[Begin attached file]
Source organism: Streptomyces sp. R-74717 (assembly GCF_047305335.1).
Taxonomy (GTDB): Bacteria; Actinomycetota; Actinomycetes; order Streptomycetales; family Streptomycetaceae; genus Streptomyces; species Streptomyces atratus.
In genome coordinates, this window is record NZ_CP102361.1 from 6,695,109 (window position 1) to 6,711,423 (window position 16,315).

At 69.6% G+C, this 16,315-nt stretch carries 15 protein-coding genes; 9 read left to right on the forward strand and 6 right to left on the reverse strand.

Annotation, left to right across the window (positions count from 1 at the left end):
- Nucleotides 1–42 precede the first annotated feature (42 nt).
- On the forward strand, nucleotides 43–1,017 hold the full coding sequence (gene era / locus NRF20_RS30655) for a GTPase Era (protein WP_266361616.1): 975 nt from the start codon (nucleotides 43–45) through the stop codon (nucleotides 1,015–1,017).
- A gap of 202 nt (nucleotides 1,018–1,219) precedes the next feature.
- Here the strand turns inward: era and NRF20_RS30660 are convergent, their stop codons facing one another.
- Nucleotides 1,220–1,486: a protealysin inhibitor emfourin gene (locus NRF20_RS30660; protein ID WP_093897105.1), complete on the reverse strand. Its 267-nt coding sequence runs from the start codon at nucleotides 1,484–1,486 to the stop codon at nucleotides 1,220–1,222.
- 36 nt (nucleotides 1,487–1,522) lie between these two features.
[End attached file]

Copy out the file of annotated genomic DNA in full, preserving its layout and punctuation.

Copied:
Source organism: Streptomyces sp. R-74717 (assembly GCF_047305335.1).
Taxonomy (GTDB): Bacteria; Actinomycetota; Actinomycetes; order Streptomycetales; family Streptomycetaceae; genus Streptomyces; species Streptomyces atratus.
In genome coordinates, this window is record NZ_CP102361.1 from 6,695,109 (window position 1) to 6,711,423 (window position 16,315).

At 69.6% G+C, this 16,315-nt stretch carries 15 protein-coding genes; 9 read left to right on the forward strand and 6 right to left on the reverse strand.

Annotation, left to right across the window (positions count from 1 at the left end):
- Nucleotides 1–42 precede the first annotated feature (42 nt).
- On the forward strand, nucleotides 43–1,017 hold the full coding sequence (gene era / locus NRF20_RS30655) for a GTPase Era (protein WP_266361616.1): 975 nt from the start codon (nucleotides 43–45) through the stop codon (nucleotides 1,015–1,017).
- A gap of 202 nt (nucleotides 1,018–1,219) precedes the next feature.
- Here the strand turns inward: era and NRF20_RS30660 are convergent, their stop codons facing one another.
- Nucleotides 1,220–1,486: a protealysin inhibitor emfourin gene (locus NRF20_RS30660; protein ID WP_093897105.1), complete on the reverse strand. Its 267-nt coding sequence runs from the start codon at nucleotides 1,484–1,486 to the stop codon at nucleotides 1,220–1,222.
- 36 nt (nucleotides 1,487–1,522) lie between these two features.